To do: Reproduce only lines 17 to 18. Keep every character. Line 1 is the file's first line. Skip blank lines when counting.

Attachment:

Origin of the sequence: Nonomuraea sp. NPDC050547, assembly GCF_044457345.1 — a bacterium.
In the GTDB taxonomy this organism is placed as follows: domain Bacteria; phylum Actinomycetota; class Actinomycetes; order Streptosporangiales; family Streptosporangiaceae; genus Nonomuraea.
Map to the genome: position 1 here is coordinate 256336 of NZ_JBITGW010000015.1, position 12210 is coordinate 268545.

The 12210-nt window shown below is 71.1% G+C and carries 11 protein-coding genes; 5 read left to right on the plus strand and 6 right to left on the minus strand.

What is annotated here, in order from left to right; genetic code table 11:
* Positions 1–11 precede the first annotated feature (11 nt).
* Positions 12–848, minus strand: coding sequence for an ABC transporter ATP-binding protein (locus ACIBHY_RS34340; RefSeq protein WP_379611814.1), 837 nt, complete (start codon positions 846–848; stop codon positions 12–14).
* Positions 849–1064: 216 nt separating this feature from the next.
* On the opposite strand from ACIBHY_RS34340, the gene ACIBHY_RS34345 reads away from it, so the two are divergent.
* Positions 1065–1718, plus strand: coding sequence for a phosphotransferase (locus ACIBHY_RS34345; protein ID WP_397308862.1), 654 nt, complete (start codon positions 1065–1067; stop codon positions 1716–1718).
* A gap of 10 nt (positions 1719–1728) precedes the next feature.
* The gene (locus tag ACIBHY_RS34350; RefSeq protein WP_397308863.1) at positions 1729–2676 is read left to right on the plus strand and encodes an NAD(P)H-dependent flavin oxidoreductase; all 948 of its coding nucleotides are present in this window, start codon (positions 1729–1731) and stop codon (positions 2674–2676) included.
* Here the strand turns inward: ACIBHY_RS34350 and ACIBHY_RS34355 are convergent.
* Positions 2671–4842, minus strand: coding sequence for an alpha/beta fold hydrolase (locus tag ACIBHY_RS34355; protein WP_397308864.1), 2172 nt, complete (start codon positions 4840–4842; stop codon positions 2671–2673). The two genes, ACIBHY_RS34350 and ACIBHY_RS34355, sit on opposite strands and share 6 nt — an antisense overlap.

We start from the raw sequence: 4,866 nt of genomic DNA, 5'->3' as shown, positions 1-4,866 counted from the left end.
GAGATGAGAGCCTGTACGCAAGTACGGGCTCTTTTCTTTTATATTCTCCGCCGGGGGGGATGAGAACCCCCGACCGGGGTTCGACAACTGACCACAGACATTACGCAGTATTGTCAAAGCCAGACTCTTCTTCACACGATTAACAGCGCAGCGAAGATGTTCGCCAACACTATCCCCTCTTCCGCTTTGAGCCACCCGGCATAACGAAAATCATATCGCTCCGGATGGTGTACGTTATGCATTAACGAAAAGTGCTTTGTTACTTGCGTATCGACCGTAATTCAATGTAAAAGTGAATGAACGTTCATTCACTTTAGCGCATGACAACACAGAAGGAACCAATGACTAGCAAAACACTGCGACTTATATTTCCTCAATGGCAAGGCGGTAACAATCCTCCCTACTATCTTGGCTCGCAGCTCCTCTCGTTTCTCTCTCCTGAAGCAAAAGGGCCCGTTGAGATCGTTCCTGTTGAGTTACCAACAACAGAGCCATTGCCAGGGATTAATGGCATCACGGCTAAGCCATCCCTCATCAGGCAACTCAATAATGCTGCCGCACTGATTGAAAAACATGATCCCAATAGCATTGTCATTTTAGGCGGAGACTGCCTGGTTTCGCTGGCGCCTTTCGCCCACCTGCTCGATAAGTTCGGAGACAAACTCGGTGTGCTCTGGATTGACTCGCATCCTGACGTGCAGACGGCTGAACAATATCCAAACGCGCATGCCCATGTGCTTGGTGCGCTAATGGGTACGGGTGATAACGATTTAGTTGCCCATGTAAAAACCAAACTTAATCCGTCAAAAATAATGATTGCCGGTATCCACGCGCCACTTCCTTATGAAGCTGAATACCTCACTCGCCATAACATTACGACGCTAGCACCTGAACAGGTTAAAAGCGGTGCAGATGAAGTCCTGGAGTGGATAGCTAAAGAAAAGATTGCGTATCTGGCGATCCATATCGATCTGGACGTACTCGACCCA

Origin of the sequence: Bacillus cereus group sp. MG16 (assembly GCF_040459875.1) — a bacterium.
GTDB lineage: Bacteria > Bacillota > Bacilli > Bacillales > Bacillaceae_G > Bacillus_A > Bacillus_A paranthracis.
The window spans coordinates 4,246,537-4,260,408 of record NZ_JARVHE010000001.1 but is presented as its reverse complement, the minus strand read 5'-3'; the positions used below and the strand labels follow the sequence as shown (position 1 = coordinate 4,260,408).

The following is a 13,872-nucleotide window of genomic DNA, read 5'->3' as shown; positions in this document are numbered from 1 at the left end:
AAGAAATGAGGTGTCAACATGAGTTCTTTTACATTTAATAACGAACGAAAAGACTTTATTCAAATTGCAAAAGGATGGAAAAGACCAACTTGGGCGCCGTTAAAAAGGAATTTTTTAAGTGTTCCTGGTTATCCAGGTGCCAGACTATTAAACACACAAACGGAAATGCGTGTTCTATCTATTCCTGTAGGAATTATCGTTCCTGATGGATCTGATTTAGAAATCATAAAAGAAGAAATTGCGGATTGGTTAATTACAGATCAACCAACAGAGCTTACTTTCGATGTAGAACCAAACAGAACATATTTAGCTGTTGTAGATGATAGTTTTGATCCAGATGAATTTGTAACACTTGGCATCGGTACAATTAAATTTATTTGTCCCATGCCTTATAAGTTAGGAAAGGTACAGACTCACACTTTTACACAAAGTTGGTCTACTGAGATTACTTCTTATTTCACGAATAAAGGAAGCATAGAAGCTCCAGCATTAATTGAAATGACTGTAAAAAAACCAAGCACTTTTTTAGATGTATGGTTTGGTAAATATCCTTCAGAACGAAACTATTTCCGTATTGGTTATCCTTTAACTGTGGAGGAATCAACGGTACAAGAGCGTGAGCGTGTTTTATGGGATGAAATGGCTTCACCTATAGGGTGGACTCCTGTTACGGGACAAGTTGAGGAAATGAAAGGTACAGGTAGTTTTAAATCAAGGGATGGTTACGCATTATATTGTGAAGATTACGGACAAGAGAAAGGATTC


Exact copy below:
Origin of the sequence: Bacillus cereus group sp. MG16 (assembly GCF_040459875.1) — a bacterium.
GTDB lineage: Bacteria > Bacillota > Bacilli > Bacillales > Bacillaceae_G > Bacillus_A > Bacillus_A paranthracis.